Kyle Cassidy: Yeah, I would say so – part of the technical challenge of doing mocap on something this where they had odd shapes, if you look at the short and stubby legs, it can be hard to utilize all of the mocap to capture the subtleties of the animation. So it’s definitely a credit to the animators to be able to keyframe all the stuff by hand.
Amanda Miller: We had about four weeks of previs and six weeks of animation. We had a great client in Coca-Cola who understood the need to have that previs process and lock things in as early as we could.
fxg: From a technical point of view, what kind of tools were being used the animation, lighting and rendering?
Kyle Cassidy: We used Maya, which had been used in the previous spots. The comp’ing was done in After Effects. We had the same sets and environments and we were keen to keep the same look. We’d set up some key rigs with lighting and then the lighters would go in and tweak it to the camera angles, and bring their own expression into it as well. We had six lighters and five compositors.
fxg: Another side of the film are of the effects – the snow, fur, greenery and grass. Was there a particular approach to those things?
Kyle Cassidy: One of the particular challenges was the kiddy puppies with the fur – that can always be a challenge because of rendering resources, caching and dynamics. With the grass we had two avenues to explore – whether to use hair fur or use Maya’s paint effects. In the past spots they had used paint effects, and we found it was a lot easier to do it that way. To render the grass, we couldn’t get it to work on the farm too well so we had to render locally. It was a good week and a half to two weeks rendering everything out, but at the end of the day all the love and care that went into it.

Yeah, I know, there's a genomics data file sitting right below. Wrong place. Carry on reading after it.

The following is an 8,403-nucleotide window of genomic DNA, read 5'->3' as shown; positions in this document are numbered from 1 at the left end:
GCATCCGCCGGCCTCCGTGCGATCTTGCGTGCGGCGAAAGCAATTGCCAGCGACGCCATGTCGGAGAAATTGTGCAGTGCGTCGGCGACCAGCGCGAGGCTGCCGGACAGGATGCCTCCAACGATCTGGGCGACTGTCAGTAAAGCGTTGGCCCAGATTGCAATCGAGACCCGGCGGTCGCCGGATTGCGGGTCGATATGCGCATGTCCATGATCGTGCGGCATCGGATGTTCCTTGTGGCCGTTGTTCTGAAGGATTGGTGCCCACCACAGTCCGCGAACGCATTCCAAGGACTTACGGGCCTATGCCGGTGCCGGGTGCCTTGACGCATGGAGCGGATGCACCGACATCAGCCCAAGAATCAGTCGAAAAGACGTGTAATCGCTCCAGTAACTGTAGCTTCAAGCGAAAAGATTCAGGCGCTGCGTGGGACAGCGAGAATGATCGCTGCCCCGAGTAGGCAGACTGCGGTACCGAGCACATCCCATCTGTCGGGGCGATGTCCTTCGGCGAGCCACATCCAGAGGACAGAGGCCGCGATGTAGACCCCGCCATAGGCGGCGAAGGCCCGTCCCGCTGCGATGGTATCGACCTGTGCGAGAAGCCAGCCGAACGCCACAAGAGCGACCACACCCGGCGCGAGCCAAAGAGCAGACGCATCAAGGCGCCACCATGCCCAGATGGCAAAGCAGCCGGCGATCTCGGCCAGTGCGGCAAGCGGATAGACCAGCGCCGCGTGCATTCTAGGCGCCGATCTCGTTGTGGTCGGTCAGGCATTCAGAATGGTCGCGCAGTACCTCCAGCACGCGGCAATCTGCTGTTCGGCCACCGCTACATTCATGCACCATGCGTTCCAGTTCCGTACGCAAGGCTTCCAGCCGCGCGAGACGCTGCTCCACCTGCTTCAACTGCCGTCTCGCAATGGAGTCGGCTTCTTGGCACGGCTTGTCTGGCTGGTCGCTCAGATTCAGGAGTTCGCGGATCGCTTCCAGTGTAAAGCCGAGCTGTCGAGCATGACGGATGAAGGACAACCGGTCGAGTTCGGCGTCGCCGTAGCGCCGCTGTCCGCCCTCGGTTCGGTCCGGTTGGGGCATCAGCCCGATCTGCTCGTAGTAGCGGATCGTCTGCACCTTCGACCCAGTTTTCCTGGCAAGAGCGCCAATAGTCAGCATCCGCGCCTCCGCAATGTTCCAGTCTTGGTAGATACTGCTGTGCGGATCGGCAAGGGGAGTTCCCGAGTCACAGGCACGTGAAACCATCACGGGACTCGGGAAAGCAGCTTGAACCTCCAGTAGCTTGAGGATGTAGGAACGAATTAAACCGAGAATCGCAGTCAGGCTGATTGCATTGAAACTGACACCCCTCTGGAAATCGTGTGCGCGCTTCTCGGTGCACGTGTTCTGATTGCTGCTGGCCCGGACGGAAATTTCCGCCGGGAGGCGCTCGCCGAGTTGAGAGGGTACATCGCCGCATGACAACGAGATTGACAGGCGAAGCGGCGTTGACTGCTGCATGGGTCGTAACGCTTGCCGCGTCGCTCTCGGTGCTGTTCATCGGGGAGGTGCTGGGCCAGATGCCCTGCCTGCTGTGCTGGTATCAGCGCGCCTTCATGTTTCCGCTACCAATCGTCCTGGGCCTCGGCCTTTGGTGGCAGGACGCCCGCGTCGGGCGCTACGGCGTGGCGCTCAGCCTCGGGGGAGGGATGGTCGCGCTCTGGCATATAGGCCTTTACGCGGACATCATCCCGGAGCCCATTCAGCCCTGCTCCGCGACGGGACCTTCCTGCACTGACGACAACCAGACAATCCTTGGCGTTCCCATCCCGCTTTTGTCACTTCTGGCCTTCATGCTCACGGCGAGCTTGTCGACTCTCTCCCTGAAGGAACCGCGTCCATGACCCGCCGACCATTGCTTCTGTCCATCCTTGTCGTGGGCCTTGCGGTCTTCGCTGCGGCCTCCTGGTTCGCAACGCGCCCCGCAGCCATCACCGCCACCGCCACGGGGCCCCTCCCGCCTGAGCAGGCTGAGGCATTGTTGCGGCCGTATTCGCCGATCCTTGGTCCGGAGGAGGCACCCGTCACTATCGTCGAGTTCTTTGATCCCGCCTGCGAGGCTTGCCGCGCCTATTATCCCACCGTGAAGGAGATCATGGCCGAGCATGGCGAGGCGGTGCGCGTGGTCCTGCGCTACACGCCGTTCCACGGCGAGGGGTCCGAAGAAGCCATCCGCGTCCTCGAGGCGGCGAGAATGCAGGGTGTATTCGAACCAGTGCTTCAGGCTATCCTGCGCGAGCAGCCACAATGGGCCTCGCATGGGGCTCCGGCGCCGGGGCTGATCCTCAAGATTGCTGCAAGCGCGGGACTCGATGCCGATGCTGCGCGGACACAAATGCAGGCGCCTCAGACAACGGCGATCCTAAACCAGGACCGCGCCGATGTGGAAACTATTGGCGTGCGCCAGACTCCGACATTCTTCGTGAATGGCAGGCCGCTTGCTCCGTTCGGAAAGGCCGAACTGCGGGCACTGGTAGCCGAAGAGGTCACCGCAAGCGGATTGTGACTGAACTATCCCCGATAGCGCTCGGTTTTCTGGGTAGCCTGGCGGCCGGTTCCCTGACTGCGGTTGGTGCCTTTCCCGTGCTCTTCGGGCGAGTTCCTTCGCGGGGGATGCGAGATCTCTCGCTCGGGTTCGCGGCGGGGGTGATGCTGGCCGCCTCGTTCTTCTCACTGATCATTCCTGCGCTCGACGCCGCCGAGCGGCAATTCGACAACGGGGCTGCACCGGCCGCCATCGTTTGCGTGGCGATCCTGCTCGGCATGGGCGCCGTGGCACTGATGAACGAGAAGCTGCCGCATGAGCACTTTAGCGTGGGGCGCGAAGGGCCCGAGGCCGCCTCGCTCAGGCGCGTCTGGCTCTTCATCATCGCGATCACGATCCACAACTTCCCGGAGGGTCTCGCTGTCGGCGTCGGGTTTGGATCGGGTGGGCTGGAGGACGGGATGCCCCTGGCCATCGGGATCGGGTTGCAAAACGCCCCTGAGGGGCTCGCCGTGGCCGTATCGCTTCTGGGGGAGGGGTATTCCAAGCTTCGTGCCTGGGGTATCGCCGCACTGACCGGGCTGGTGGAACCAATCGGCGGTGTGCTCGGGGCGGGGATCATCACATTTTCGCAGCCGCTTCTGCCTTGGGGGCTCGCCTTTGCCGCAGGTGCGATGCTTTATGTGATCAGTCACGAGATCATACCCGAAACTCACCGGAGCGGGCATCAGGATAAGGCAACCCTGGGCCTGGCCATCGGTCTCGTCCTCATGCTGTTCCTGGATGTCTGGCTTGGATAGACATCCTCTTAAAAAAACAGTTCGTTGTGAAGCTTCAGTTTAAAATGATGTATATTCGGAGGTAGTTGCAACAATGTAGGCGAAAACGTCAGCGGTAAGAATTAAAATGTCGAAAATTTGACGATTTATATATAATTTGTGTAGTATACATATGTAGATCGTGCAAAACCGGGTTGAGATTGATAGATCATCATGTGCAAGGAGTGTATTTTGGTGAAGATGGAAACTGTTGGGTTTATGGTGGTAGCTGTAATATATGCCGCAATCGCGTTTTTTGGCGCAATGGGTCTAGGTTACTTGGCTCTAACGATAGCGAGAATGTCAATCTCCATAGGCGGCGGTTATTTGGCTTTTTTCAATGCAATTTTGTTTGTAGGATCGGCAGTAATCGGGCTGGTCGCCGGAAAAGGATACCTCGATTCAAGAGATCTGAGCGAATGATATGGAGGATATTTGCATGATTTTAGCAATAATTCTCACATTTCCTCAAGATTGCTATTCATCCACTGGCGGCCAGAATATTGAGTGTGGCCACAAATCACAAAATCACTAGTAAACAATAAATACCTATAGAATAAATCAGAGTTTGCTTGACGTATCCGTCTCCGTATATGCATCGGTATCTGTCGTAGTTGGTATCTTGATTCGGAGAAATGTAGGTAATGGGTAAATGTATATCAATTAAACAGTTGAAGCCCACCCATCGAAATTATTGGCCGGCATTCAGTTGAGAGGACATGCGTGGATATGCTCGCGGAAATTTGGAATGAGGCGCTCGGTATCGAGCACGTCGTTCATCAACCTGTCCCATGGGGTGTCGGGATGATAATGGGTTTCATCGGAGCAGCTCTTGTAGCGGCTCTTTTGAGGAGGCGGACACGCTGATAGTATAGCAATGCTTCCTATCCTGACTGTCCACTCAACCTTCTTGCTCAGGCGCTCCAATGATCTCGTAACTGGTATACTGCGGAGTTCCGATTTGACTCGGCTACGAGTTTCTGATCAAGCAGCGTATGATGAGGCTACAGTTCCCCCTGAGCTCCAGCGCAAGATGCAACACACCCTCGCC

For the snow, a lot of that was generated through After Effects Particular, so the compositors helped take a lot of the load off us in 3D. The crowds were always going to be hard to get done with the compressed schedule. In the past they’d done projections onto cards with animated cycles. I took that and put my own spin on it, setting up the characters and multiple angles and rendering all the cycles out as image sequences from both sides of the stadium, since it had different lighting on both sides.
Once we had all that we were able to place cards throughout all the stands. I wrote a script that would randomize the assignments of all the different cycles we had. At the end of the day, the crowd was probably the easiest part of the entire process!
Psyop Creative Directors: Todd Mueller, Kylie Matulick
Executive Producer: Kim Wildenburg
Producer: Amanda Miller
Assistant Producer: Chase Masterson
Animation Lead: Dan Vislocky
3D Lead: Kyle Cassidy
Compositing Leads: Danny Koenig, Jason Conradt
Storyboard Artist: Josh Weisenfeld
Editor: Brett Nicolletti
Lead Flame: Miles Essmiler
Lead Desktop Compositor: Danny Koenig
Compositors: Sohee Sohn, Falko Paeper, Cris Kong, Jason Conradt, Joseph Chan
Modelers: Wendy Klein, Rie Ito
Riggers: Sean Kealey, Vadim Kivayev
Animators: Matt Ornstein, Matt Connolly, Minor Gaytan, Chris Meek, Jakob Frey, David Bokser, Lindsey Butterworth, Sashdy Arvelo, Frantz Vidal, Kevin Koch, Jason Shum, Yvain Gnabro, Michael Cawood, Michael Warner
Texture: Wendy Klein, Rie Ito
Lighters: Kyle Cassidy, Katie Yoon, Robby Branham, Ryan McDougal, Barry Kreigshauer, Stephen Delalla, Yuichiro Yamashita
Particles: Kiel Gnebba, Wayne Hollingsworth, Victor Garza
Script: Jesse Kretschmer